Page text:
Chicago housing activists are fighting to halt the eviction of tenants living in a Rogers Park home who have turned the property into a community center.
The tenants of the home, located at 7245 N. Ridge Ave., had their first eviction court date Thursday morning at the Richard J. Daley Center, and about a dozen community members came out to support them.
Jorge Ortiz, an organizer with Communities United Against Foreclosure and Eviction, lives in the home with his family, including his mother and uncle. Ortiz and his family moved into the Rogers Park home two years ago after the previous property owner, who was facing foreclosure, abandoned it. The current tenants, with the help of Communities United Against Foreclosure and Eviction, turned the property into a "community house," which has a neighborhood garden and hosts clothing drives, movie screenings and health fairs, activists said.
The tenants and their supporters want CitiMortgage, which the organizers say currently owns the home after purchasing it at a foreclosure auction, to negotiate with them and consider donating the property or selling it at a low cost to a Chicago-based community land trust.
The non-profit Casas del Pueblo Community Land Trust, which was created by the Albany Park neighborhood group Centro Autonomo, is willing to receive the title of the home. Antonio Gutierrez, housing coordinator at Centro Autonomo, said the non-profit would turn the home into permanent affordable housing and keep it open as a neighborhood hub.
Ortiz said he and other housing organizers have been asking for an opportunity to meet with CitiMortgage officials for a negotiation session since late last year.
"They haven't given us any kind of audience or any other real options as tenants," Ortiz said. "What we're here today to do is ask the judge and the lawyers working for the bank to vacate the eviction and give us an opportunity to acquire the property."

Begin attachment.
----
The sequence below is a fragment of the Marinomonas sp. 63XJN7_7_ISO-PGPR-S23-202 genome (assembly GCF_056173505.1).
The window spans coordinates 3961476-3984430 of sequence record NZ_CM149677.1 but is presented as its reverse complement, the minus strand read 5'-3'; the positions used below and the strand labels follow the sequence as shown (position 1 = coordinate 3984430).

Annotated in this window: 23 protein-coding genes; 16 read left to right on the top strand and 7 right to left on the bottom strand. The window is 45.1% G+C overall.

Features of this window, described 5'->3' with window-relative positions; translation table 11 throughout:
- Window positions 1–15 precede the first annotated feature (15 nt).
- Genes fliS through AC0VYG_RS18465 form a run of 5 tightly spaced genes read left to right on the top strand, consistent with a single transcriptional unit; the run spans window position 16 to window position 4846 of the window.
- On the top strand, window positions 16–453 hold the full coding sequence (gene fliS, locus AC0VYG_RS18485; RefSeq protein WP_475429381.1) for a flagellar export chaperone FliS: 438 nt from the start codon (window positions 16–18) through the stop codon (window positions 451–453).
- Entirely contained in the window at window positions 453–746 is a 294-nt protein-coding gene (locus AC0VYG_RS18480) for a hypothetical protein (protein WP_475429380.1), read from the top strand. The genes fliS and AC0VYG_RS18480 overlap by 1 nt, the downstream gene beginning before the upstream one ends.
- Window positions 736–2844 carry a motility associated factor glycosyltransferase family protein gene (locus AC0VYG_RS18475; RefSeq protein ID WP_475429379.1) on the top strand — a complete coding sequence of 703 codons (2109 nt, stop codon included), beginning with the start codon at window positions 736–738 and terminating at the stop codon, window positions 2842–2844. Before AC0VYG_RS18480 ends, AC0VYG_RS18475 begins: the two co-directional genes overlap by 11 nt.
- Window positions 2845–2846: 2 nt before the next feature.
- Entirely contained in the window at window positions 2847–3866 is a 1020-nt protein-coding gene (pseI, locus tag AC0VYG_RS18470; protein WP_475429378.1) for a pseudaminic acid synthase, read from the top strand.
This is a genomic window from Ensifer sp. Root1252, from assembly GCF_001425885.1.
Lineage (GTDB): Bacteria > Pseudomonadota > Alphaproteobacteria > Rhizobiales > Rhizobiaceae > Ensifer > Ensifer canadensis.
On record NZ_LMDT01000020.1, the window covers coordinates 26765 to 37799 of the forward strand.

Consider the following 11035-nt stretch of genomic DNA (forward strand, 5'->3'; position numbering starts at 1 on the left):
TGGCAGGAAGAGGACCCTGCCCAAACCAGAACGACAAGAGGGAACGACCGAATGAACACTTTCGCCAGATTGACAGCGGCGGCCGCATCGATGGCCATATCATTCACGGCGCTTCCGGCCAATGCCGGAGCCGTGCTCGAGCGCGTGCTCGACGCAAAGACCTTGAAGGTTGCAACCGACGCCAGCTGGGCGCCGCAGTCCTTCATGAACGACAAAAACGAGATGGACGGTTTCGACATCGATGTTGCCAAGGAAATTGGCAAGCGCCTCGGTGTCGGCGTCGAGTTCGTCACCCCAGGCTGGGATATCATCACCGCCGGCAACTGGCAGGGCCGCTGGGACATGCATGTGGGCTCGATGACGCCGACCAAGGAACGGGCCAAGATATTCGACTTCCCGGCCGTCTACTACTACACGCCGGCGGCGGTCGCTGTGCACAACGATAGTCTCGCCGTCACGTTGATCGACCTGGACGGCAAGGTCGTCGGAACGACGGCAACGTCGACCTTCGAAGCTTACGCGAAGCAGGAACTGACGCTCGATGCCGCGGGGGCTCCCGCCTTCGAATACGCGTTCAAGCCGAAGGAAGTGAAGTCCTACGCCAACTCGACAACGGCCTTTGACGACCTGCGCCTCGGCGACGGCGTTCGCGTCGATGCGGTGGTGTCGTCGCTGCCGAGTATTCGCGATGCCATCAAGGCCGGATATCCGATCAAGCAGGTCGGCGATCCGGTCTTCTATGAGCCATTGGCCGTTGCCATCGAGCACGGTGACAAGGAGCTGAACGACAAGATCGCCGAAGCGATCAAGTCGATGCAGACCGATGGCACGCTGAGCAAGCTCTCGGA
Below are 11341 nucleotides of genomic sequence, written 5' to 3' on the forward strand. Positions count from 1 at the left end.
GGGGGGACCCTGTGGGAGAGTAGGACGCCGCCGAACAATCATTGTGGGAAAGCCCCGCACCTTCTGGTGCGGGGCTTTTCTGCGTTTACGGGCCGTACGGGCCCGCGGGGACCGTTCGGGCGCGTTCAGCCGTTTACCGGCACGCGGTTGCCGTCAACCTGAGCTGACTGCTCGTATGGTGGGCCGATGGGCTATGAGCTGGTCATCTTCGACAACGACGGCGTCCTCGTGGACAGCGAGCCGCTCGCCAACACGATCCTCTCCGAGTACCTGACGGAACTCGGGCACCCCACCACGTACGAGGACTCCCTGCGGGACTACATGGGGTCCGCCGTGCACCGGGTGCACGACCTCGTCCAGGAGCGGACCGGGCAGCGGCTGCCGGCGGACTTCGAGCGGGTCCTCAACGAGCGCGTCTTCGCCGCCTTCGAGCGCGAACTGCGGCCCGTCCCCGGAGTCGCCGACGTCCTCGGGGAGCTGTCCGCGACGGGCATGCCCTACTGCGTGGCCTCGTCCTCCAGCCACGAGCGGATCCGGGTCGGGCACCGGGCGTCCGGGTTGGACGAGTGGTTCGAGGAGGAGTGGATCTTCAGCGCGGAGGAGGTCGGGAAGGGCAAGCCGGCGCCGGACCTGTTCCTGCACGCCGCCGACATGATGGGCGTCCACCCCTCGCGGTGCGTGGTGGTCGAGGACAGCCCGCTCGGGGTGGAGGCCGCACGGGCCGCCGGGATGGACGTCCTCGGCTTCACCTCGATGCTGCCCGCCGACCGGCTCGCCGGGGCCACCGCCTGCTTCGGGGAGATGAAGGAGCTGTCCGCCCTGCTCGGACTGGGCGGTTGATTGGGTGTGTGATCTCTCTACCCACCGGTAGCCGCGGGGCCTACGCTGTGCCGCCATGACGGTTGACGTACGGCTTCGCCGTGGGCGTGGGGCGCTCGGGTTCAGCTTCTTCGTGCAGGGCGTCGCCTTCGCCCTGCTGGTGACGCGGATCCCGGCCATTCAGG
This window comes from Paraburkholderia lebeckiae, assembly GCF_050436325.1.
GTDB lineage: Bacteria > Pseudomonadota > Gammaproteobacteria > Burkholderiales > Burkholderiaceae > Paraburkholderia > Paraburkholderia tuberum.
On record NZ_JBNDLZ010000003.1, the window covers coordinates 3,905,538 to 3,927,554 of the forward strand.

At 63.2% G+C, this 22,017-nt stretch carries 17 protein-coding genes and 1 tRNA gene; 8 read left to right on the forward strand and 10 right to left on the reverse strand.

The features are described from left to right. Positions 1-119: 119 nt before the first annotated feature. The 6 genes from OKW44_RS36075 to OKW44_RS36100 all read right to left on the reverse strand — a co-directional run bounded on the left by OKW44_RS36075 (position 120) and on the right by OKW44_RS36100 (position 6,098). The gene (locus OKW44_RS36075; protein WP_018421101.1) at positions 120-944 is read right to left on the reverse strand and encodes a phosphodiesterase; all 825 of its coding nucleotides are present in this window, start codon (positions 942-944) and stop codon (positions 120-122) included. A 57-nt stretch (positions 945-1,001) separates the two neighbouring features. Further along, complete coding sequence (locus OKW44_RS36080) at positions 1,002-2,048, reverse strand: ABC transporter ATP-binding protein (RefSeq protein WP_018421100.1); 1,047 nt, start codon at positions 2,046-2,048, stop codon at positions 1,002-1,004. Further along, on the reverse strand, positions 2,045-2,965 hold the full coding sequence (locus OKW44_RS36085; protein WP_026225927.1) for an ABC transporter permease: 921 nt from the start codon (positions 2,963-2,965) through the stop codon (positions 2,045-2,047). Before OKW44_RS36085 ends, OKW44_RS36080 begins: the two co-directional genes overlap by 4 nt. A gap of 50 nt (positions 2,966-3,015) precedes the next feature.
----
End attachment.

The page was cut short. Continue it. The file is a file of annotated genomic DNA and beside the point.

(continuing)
He added that "the main objective is to get them to vacate the eviction."
Centro Autonomo works with other Chicago homeowners and tenants facing foreclosure and eviction.
"We know that when we shown up to court, and we have a community behind us, it usually makes the judge more lenient to at least say, 'Oh, you guys should negotiate or at least extend the [eviction] process longer,'" Gutierrez said.
"At the end of the day, they're tenants of this house," he said of Ortiz and his family. "They've been making repairs to it, and based on the (squatter's) rights that are here in Chicago, they have some rights to it."
The Casas del Pueblo Community Land Trust has not yet had any home donations. But the non-profit is currently in donation talks with several financial institutions.
Gutierrez said home donations to the community land trust would not only be a win for the community but also for the banks, because the foreclosure and eviction process is often costly for them. And since Casa del Pueblo is a non-profit, banks can get a tax credit in return for a home donation to the land trust, he said.
Click through to hear more from Gutierrez.
Outside of the Daley Center, Ortiz's mother Maria Dolores-Calvillo said she wants the eviction court judge "to let the banks understand the situation that many people are losing their houses, and it's a right to have a place to live."
"A community needs places where they can get information, help and activities for the family," she added. "It's what we are doing in that house."